DNA India: Vintage is the New Gold

I am one half of a two member editorial and content development studio called The Short Staff. As a full-time freelance writer and editor, I contribute to a bunch of print and digital publications including DNA India’s DNA Money supplement. Here’s a article that was published on May 5, 2017. Here’s an excerpt and the link to the full article

As fate of the Kohinoor continues to be a giant question mark, this April, the Directorate of Revenue Intelligence (DRI) announced the homecoming of over a hundred antique pieces stolen and smuggled out of the country. As the interest in Indian antiques surges, auction houses, dealers and stores dealing with antiquities, vintage items and collectables are garnering new-found interest.

 

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Image courtesy Pexels

International auction house Saffronart’s CEO Hugo Weihe points out, “It’s one area that has seen enormous growth in the past few years. But it’s quite undervalued, in more senses than one. India has an extraordinary heritage of 5,000 years or more and it has really been overlooked.” Saffronart holds live and online auctions of modern, contemporary and classical Indian art as well as offers services like art advisory, appraisals and valuations, and specialised art storage. Viewed on web and smartphones, their online auctions have seen sizeable activities and also exposes a larger, newer audience to the art of collecting rarities. Adapting to this democratic new medium makes auctions hugely accessible.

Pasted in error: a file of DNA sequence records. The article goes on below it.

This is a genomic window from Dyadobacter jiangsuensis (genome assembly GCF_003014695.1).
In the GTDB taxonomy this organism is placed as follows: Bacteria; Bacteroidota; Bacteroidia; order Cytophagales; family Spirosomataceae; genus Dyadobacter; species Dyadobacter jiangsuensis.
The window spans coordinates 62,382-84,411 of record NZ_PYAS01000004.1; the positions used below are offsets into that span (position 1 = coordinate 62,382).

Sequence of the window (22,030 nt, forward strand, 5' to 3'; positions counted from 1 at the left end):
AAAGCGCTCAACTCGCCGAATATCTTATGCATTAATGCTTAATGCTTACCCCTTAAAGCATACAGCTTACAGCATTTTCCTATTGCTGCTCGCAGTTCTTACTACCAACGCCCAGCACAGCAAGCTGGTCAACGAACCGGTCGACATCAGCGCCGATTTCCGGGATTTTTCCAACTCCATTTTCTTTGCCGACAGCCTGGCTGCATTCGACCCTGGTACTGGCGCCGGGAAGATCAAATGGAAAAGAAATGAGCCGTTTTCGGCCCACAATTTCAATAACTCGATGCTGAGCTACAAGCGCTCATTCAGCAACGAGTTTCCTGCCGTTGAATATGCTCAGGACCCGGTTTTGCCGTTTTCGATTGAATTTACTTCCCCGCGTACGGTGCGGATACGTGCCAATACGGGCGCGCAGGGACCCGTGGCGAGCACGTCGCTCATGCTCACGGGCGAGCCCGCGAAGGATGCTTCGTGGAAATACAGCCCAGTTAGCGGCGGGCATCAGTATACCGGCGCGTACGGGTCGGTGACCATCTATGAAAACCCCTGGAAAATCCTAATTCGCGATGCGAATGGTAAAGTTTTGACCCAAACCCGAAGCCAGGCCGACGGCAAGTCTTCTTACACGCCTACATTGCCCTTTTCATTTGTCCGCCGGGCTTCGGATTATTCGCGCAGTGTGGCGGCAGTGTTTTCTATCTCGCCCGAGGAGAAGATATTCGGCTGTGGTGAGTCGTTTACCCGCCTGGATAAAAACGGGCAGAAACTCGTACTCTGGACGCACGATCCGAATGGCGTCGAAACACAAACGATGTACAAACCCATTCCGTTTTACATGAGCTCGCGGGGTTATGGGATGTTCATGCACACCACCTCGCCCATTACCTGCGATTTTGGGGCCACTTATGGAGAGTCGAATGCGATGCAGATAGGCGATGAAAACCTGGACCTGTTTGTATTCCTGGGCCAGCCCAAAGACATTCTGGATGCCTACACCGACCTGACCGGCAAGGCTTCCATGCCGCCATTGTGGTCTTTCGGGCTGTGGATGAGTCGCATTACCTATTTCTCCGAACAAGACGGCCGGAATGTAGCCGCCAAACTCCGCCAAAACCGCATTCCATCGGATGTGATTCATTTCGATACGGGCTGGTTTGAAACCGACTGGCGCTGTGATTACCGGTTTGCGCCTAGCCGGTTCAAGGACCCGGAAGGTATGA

To read the full article, click here.


 

DNA India: How to Travel like a Millennial by Aditi Gaitonde

I am one half of a two member editorial and content development studio called The Short Staff. As a full-time freelance writer and editor, I contribute to a bunch of print and digital publications including DNA India’s DNA Money supplement. Here’s my piece that was published on Mar 3, 2017. Here’s an excerpt and link to the full article.

It’s safe to say that millennials have a perpetual case of wanderlust. The young Indian traveller has evolved from cookie-cutter tours crammed with “touristy” sight seeing. They want more from their holidays than just Instagram-worthy pictures and Facebook check-ins. They want experiences over luxuries, purpose over presentation and stories over stringent itineraries. They want to put to work, leave a mark, get inspired and take away skills and stories.

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Image courtesy The Remote Life

Online travel company Make My Trip’s India Travel Report 2016 revealed that young Indians are the driving force behind the changing travel landscape, and about 66% of the total trips on the website were made by travellers in the age group 18-35 years. Travel entrepreneurs across the country echo the insight but reveal an underlying trend that promises to turn into a movement.

To read the full article, click here.